Are you Controlling iTunes or is it Controlling You? Power, Authority and Apple


Lately I’ve been considering the connection between power, authority and control. What does it mean to have power, in our everyday lives? How can power translate into authority, and what exactly is authority anyway? Most importantly of all, is control a necessity of either power or authority?

I have recently finished reading the Steve Jobs’ biography, by Walter Isaacson. One of the many intriguing themes of this book is the debate between ‘open’ and ‘closed’ systems – or products created to adapt and gel with any other media or device verses products created to only work within their own environments. The significant advantage of the latter is, as has Jobs’ proved, the ability to synthesise an end-to-end experience for the user, from content to software to hardware, so that the user is able to easily, seamlessly, use and streamline their entire experience. The disadvantage is that the user is strictly prohibited from doing anything that the creator of the system has not deemed acceptable.

I currently own an HTC phone and an Asus tablet. So you know where I fall in this debate. I did own an iPhone 3G for about 2 years. It was my first smartphone and I loved it. Post-iPhone, now that I have seen what is beyond iTunes, I will never buy another Apple product.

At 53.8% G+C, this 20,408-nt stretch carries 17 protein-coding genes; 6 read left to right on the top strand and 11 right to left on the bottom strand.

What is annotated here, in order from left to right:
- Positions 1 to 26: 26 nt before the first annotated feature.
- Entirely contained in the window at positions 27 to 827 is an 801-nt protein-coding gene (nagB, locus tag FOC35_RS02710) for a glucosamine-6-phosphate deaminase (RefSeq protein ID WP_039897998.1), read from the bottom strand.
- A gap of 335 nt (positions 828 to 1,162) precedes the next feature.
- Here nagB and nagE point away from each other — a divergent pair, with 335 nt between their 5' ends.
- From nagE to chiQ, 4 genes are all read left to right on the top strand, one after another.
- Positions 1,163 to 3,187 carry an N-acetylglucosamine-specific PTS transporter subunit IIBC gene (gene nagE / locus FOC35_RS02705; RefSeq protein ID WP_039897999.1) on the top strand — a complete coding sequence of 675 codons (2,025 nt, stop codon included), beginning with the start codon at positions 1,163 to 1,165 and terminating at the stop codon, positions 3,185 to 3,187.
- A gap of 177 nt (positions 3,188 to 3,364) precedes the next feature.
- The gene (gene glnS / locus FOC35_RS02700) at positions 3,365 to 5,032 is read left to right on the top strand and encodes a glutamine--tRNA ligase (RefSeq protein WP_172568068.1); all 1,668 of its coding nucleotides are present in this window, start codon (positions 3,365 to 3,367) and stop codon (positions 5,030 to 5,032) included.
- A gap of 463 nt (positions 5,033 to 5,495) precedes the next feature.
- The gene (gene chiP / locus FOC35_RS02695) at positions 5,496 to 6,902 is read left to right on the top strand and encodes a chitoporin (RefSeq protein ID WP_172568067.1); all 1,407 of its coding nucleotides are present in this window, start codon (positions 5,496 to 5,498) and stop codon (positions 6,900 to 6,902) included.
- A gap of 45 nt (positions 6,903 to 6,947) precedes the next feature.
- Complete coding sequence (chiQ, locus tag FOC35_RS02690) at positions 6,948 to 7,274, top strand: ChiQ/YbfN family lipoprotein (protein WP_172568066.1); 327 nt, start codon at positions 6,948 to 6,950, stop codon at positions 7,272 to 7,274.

Cory Doctorow wrote of the Apple phenomenon: ‘Buying an iPad for your kids isn’t a means of jump-starting the realization that the world is yours to take apart and reassemble; it’s a way of telling your offspring that even changing the batteries is something you have to leave to the professionals.’ Apple is not about empowerment. Apple is about a sleek, easy to use experience, that produces in you the ultimate consumer (the entire point of an iPad or iPhone is not to understand the device at all, but to purchase – from either the App Store or iTunes). In order to control your experience of news, music, movies, television, games, books, etc Apple has to remove your power. If they were to allow you too much power then you would be able to find content that you didn’t have to pay them for, that didn’t meet their design tastes and that they hadn’t politically approved of. [Apple’s control of the politics on iTunes was made infamous when they banned cartoonist Mike Fiore, who soon after won a Pulitzer prize for his work].